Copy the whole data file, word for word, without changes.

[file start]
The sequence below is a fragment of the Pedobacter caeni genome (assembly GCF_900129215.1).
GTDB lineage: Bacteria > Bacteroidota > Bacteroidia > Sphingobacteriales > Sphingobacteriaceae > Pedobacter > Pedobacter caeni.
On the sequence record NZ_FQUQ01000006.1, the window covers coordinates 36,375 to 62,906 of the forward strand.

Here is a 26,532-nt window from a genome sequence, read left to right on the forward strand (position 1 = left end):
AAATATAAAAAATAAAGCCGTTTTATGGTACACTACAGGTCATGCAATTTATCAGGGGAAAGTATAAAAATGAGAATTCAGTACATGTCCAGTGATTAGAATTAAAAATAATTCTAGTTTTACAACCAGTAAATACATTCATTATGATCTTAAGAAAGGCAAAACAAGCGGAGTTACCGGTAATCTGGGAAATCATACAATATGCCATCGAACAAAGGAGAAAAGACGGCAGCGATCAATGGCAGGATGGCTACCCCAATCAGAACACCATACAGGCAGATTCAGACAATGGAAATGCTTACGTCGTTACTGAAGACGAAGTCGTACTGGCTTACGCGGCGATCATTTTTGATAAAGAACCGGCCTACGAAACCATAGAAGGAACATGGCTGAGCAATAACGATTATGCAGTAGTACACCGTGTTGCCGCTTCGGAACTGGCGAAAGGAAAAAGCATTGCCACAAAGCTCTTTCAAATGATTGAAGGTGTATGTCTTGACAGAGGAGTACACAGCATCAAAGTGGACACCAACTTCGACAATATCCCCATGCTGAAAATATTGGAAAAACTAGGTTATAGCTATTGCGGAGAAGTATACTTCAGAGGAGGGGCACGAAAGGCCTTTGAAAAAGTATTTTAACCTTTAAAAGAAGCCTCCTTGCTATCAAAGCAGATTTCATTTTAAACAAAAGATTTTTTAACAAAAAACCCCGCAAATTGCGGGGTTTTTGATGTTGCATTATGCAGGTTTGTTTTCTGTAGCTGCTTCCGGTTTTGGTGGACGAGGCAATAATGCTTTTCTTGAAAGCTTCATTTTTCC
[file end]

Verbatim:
The sequence below is a fragment of the Pedobacter caeni genome (assembly GCF_900129215.1).
GTDB lineage: Bacteria > Bacteroidota > Bacteroidia > Sphingobacteriales > Sphingobacteriaceae > Pedobacter > Pedobacter caeni.
On the sequence record NZ_FQUQ01000006.1, the window covers coordinates 36,375 to 62,906 of the forward strand.

Here is a 26,532-nt window from a genome sequence, read left to right on the forward strand (position 1 = left end):
AAATATAAAAAATAAAGCCGTTTTATGGTACACTACAGGTCATGCAATTTATCAGGGGAAAGTATAAAAATGAGAATTCAGTACATGTCCAGTGATTAGAATTAAAAATAATTCTAGTTTTACAACCAGTAAATACATTCATTATGATCTTAAGAAAGGCAAAACAAGCGGAGTTACCGGTAATCTGGGAAATCATACAATATGCCATCGAACAAAGGAGAAAAGACGGCAGCGATCAATGGCAGGATGGCTACCCCAATCAGAACACCATACAGGCAGATTCAGACAATGGAAATGCTTACGTCGTTACTGAAGACGAAGTCGTACTGGCTTACGCGGCGATCATTTTTGATAAAGAACCGGCCTACGAAACCATAGAAGGAACATGGCTGAGCAATAACGATTATGCAGTAGTACACCGTGTTGCCGCTTCGGAACTGGCGAAAGGAAAAAGCATTGCCACAAAGCTCTTTCAAATGATTGAAGGTGTATGTCTTGACAGAGGAGTACACAGCATCAAAGTGGACACCAACTTCGACAATATCCCCATGCTGAAAATATTGGAAAAACTAGGTTATAGCTATTGCGGAGAAGTATACTTCAGAGGAGGGGCACGAAAGGCCTTTGAAAAAGTATTTTAACCTTTAAAAGAAGCCTCCTTGCTATCAAAGCAGATTTCATTTTAAACAAAAGATTTTTTAACAAAAAACCCCGCAAATTGCGGGGTTTTTGATGTTGCATTATGCAGGTTTGTTTTCTGTAGCTGCTTCCGGTTTTGGTGGACGAGGCAATAATGCTTTTCTTGAAAGCTTCATTTTTCC